Part of the book: Optimum Composite Structures
In this chapter, we explore a novel type of thermo-hydroforming process conceived to expand the role of sheet metal hydroforming machines from one of just forming sheet metal materials into one of being able to form multiple materials. This work specifically focuses on the use of thermohydroforming to shape and thermal catalyze prepreg composite sheets into rigid parts of complex 3D geometry. Elastomeric Sheet Hydroforming is an excellent low-cost manufacturing method requiring a single tool die on only one side. The mating die is a flexible membrane backed by fluid under high pressure. Various designs configurations exist that allow for significant pressure levels of up to 1400 Bar (20,000 psi), to be contained. The cycle life of the containment vessel components is commonly designed to accommodate up to 1 million cycles of use over 40 years. However, these machines can be expensive ranging in cost from several hundred thousand up to $6 million dollars. Expanding the market scope and potential of the press by enabling them to also form composites will provide benefit to both the machine owners and their customers. The intent of this project is to advance the state of the art in composites forming by demonstrating through FEA modeling that a hydroforming machine can be potentially configured to form thermally catalyzed prepreg composite panels. It is believed that the concept in like manner, will also be applicable to forming metal-composite hybrid panels, stratified metal thermoplastic laminates, thermoplastic synthetic granites and of course sheet metal materials. This concept seeks to benefit the American Manufacturing Industry and create jobs in the U.S. by providing a low-cost method for manufacturers to produce medium to very large sized high-quality sheet composite parts of an advanced nature in construction. This application is for operations requiring volumes less than 30,000 forming cycles per year per machine. Processes currently exist in the industry that utilizes heated air or heated glycol to form sheet materials. However, this process seeks to offer greater benefit by using pure water as a high thermal conductivity working fluid in a scheme that offers vastly elevated pressure during forming and curing cycles.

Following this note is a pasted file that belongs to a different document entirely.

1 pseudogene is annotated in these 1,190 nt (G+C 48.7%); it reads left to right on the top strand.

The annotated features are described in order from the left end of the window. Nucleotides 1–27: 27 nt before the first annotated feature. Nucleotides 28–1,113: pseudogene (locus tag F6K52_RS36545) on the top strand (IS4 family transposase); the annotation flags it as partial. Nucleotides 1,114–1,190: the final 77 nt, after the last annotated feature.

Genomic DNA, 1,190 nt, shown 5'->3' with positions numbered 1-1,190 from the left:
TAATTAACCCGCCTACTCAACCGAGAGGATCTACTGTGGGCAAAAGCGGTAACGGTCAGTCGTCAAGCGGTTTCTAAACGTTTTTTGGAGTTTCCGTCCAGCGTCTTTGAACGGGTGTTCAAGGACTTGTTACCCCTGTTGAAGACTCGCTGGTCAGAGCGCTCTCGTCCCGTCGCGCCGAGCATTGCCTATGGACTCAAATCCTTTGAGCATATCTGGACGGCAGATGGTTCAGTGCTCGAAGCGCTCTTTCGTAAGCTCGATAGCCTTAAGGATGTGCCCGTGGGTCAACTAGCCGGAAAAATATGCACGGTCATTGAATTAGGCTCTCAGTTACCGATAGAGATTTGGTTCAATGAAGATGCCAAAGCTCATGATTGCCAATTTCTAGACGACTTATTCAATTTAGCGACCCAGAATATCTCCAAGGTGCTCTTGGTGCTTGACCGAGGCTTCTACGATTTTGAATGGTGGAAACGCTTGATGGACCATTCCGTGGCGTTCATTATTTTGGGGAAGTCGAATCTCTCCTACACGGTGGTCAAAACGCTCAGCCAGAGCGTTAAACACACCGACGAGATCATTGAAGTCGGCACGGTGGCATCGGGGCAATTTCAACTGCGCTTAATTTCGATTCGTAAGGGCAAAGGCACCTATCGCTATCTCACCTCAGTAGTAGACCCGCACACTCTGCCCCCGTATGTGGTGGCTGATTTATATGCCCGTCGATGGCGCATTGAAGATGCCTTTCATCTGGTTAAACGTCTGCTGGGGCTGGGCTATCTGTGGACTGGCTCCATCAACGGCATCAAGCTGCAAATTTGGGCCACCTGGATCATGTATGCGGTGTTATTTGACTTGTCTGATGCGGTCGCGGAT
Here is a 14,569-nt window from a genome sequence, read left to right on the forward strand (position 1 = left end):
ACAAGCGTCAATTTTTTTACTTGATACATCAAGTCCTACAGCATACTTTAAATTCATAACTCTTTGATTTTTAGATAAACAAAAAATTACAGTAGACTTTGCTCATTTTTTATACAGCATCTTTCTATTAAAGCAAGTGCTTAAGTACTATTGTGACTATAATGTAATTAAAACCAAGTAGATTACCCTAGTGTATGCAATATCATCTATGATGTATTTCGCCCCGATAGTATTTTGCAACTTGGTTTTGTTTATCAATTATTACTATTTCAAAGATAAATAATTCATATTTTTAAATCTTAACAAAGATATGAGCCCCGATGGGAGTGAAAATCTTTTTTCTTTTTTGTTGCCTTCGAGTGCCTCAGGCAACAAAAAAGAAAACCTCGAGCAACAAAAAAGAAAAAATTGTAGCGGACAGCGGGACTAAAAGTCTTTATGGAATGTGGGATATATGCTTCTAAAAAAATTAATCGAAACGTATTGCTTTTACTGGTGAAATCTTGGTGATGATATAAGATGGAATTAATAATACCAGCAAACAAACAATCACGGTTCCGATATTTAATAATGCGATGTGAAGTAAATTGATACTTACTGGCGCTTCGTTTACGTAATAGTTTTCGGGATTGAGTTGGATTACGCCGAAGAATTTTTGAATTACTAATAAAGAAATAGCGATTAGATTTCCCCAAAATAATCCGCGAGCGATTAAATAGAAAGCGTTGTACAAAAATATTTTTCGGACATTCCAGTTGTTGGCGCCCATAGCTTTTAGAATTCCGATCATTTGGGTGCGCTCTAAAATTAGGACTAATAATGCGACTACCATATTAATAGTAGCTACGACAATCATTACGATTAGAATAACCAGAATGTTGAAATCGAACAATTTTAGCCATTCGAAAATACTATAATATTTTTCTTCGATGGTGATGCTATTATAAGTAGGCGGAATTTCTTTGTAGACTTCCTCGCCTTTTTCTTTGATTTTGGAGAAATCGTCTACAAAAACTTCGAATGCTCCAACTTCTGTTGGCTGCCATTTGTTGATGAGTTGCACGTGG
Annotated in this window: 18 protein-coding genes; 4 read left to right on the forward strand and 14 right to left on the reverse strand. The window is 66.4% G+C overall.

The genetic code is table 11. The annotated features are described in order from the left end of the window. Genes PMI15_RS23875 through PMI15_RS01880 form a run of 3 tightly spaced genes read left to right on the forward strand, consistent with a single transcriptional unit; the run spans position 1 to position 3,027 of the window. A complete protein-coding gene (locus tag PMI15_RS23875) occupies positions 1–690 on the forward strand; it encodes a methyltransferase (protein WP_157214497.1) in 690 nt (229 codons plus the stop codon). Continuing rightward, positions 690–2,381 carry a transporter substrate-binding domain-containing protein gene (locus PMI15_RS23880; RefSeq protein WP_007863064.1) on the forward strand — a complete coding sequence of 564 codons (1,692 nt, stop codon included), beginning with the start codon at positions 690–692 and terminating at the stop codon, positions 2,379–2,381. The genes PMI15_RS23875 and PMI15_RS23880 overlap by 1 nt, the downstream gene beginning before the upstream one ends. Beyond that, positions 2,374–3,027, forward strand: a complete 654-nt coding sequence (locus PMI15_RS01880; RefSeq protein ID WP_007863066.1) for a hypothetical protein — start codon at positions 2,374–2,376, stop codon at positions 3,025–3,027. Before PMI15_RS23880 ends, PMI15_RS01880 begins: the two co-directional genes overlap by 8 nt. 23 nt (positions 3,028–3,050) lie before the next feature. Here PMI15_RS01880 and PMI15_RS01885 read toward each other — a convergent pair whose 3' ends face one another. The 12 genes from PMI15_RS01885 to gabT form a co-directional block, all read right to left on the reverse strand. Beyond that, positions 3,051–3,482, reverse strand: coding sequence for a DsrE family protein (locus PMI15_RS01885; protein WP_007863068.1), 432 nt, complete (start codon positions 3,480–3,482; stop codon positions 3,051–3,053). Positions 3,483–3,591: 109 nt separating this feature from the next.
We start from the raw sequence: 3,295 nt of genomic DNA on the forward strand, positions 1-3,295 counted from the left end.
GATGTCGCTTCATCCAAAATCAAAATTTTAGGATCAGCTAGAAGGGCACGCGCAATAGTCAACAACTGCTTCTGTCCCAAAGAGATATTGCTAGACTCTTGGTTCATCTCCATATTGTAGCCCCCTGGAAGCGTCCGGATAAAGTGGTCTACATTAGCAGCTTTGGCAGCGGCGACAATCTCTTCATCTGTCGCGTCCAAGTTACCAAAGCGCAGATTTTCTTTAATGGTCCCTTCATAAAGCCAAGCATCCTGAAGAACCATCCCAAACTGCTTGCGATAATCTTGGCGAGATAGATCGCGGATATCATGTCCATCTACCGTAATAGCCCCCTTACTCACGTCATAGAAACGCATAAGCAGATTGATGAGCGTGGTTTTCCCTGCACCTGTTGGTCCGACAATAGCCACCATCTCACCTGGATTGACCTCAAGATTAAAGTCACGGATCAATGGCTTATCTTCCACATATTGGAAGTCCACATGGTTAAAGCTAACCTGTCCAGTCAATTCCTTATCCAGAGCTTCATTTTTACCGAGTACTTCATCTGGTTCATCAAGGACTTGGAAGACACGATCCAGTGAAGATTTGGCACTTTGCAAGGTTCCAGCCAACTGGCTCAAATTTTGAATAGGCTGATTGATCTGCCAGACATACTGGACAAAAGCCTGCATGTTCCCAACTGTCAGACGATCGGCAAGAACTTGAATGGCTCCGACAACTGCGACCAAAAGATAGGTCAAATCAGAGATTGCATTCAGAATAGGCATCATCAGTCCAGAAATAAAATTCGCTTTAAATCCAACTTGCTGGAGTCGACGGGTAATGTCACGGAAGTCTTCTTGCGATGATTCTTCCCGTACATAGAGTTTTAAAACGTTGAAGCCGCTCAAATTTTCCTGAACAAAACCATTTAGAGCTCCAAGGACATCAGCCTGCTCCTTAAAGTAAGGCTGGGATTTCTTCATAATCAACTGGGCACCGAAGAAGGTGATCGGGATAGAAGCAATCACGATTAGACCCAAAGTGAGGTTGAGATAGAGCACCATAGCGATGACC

Part of the book: Characterizations of Some Composite Materials
Hydroforming, in comparison with sheet stamping, is an efficient and economical manufacturing process for complex-shape aerospace composite parts because it does not require the use of a female die. The hydroforming manufacturing method is expected to greatly increase the formability of composite parts by using a controllable heated and pressurized fluid that acts as a support for the composite sheet throughout the forming process. The design of a hydroforming process and a machine to shape complex aerospace composite parts is proposed in this chapter. The design and analysis of a sheet metal hydroforming machine with composite overwrap are presented to sustainably and efficiently produce not only the aerospace composites but also dual-phase and bake hardened steel parts with complex 3D geometry.
Part of the book: Environmental Impact of Aviation and Sustainable Solutions